Misys will return to the London Stock Exchange after four years of private equity ownership with a listing that will value the former FTSE 100 software company at about £5.5bn.
Vista Equity Partners bought Misys in 2012 for £1.3bn after the London-based banking software group spent the best part of a decade struggling to recover from the dotcom boom and bust in the late 1990s.
The private equity group plans to raise more than £500m through a flotation of about a quarter of the group, which will be the biggest IPO in London since Worldpay last year. The company will carry an enterprise value of £5.5bn, according to a person briefed on the plans, although this includes about $1bn of debt on the balance sheet.
Vista said that the reformed Misys was a much stronger business than when it was delisted in 2012, having increased its revenue by a factor of 1.7 times and its operating margin to 36 per cent from 20 per cent since 2011.
The Misys float would be the biggest technology IPO in London given it would surpass Sophos, which floated for £1bn in 2015, and will be a far cry from when Misys was first listed at a value of £8m in 1987.
The listing will also prove to be a test of investor appetite for IPOs in London following the Brexit vote, with worries already in other parts of Europe following the failure of Telefónica to float Telxius last week.
The success of the float of Misys will also be watched by Telefónica, which is preparing to list its UK network, O2.
Nadeem Syed, chief executive of Misys, said that the British software company has been transformed since it was taken private.
“The only thing the same is the name above the door,” he said, pointing to an overhaul of the products sold by Misys. It has also been bolstered through mergers with other businesses in the past few years, including Turaz, the former Thomson Reuters Kondor unit, and Hungary’s IND, an online and mobile banking software developer.
The intention to float was welcomed by some UK analysts hoping for bigger technology companies to come to London after chip company Arm Holdings was acquired by SoftBank this year.
Megabuyte, the technology research company, said: “This IPO will be another shot in the arm for the quoted tech sector in the UK, which is still feeling a palpable sense of loss from the departure of Arm earlier this year,” it said in a note.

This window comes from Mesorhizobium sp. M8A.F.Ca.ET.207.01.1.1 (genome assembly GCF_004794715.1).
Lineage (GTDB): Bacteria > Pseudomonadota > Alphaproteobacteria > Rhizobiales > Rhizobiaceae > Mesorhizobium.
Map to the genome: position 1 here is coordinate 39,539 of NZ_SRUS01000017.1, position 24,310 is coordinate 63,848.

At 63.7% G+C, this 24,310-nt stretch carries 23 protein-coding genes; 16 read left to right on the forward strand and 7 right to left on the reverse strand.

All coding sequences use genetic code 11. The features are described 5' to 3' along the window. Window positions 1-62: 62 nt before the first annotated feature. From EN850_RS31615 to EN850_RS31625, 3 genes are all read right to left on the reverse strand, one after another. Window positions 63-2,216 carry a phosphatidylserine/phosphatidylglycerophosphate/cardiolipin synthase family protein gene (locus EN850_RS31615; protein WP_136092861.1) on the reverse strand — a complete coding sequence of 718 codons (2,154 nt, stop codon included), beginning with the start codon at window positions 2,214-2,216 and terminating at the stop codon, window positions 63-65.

“London is our back yard and it is natural to come back to the UK markets. We want to send a message that London is a financial centre and is open for business,” said Mr Syed.
Others with longer memories argued that Misys could struggle given its history. Lorne Daniel, an analyst at FinnCap, said: “I think there is always scepticism when you have a company delisted, tarted up with acquisitions and offered back to investors. Why couldn’t it have been done for investor benefit rather than private equity? It always seems the public are expected to be the last at the trough.”
Mr Syed said that Vista was “immensely confident” that it will succeed with the float despite a slowdown in the IPO market in London, which has slumped to 26 per cent of last year’s levels, according to Dealogic.
John Hughes, the former Telecity chairman, has been named in the same role at Misys.
Mr Syed said there is a “tremendous opportunity” in the banking software market with its 2,000 customers fighting off smaller rivals and dealing with increasing amounts of regulation. He pointed to annual license revenue growth of 13 per cent since the Vista takeover as proof that banks are spending on software again.
Goldman Sachs, BofA Merrill Lynch and JPMorgan Cazenove are co-ordinating the float. Moelis is acting as financial adviser.
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